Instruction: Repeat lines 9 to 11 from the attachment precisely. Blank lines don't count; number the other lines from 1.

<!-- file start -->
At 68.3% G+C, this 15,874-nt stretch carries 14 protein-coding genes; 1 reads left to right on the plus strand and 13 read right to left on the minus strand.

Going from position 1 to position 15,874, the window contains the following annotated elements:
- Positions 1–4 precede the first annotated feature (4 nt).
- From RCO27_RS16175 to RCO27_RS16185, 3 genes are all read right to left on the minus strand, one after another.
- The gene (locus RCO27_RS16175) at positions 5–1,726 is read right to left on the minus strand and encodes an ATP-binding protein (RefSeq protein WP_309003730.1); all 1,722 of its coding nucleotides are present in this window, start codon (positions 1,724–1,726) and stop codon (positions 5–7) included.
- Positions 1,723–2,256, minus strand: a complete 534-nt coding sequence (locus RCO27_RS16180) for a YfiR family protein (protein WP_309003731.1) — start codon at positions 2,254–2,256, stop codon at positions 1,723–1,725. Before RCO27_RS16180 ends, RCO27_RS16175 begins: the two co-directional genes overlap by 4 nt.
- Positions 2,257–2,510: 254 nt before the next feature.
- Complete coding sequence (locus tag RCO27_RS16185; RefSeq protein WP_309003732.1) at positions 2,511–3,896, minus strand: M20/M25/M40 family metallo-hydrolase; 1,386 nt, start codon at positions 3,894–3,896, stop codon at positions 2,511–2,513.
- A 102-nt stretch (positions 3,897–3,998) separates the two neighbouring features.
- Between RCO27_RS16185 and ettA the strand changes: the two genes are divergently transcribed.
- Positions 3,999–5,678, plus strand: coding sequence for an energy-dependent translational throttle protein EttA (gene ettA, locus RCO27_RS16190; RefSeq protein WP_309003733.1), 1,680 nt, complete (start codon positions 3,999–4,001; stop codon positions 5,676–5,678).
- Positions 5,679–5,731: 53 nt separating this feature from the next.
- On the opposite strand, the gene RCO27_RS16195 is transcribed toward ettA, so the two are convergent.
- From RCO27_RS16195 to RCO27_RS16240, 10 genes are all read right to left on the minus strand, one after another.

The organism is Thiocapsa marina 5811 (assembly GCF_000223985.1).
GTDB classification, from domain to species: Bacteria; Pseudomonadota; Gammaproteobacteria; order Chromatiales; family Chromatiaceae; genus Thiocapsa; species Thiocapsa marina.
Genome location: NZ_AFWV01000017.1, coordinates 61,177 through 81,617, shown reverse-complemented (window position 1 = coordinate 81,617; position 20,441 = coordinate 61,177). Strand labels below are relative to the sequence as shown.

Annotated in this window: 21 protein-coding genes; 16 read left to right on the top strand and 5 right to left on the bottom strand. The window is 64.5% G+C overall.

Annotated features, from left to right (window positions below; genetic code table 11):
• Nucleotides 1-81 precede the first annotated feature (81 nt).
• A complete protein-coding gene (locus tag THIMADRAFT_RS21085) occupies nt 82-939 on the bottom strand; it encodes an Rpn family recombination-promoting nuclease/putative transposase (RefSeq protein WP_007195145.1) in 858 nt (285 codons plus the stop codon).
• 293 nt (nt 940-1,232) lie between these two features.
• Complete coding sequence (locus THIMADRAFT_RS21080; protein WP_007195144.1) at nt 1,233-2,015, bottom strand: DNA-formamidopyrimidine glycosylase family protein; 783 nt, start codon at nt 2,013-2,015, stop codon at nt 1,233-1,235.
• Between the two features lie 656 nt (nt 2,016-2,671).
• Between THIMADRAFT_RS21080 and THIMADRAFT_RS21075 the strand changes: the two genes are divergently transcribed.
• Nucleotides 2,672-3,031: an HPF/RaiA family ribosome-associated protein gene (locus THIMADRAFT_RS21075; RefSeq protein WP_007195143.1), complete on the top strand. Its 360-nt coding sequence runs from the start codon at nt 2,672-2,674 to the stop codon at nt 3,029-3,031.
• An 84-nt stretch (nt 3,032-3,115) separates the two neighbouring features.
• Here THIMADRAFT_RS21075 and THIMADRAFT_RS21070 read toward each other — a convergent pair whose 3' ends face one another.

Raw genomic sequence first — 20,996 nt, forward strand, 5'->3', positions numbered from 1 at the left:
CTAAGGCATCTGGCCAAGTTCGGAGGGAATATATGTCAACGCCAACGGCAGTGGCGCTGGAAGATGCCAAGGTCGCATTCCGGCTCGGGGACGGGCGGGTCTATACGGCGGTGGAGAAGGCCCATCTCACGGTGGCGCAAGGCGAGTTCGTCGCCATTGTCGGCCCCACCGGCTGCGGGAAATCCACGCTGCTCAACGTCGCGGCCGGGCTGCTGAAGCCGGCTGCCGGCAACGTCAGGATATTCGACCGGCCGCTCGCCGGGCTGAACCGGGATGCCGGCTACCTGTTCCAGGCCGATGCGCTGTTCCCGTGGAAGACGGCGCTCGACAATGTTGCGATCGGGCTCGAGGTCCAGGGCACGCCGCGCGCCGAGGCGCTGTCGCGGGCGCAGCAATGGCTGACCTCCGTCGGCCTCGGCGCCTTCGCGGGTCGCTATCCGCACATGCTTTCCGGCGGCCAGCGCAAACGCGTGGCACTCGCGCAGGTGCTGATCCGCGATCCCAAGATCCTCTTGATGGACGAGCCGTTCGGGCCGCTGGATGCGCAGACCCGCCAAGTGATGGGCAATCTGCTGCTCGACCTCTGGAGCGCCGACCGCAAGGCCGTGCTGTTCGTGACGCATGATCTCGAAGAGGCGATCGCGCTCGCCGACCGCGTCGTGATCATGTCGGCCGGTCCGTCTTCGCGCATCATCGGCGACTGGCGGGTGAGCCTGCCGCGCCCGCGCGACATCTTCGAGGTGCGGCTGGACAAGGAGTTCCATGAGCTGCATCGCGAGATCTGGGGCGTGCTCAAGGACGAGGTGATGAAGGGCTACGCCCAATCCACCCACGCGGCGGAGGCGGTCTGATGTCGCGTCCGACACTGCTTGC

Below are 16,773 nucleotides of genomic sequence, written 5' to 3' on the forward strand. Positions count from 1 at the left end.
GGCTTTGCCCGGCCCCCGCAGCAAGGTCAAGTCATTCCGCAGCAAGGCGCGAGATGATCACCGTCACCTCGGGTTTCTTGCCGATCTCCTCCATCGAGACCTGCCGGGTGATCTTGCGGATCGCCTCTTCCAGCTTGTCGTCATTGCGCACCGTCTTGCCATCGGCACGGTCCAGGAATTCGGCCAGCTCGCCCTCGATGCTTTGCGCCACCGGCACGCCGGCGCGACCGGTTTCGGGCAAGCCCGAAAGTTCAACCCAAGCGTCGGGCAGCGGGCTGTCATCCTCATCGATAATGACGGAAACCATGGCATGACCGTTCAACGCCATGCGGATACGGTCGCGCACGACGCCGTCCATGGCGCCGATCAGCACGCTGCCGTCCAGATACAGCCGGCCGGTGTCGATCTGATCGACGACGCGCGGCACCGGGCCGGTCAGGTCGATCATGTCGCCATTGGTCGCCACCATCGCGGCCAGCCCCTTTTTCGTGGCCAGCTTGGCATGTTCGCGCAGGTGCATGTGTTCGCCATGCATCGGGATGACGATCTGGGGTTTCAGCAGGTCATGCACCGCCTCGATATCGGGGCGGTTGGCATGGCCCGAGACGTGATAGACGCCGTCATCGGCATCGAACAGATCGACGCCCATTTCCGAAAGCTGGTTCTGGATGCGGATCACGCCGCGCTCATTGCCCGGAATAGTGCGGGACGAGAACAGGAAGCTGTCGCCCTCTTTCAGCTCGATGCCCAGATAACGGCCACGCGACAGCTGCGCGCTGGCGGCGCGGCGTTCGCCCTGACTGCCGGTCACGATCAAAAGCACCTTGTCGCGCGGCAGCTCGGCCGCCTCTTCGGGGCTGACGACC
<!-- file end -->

- A 102-nt stretch (positions 3,897–3,998) separates the two neighbouring features.
- Between RCO27_RS16185 and ettA the strand changes: the two genes are divergently transcribed.
- Positions 3,999–5,678, plus strand: coding sequence for an energy-dependent translational throttle protein EttA (gene ettA, locus RCO27_RS16190; RefSeq protein WP_309003733.1), 1,680 nt, complete (start codon positions 3,999–4,001; stop codon positions 5,676–5,678).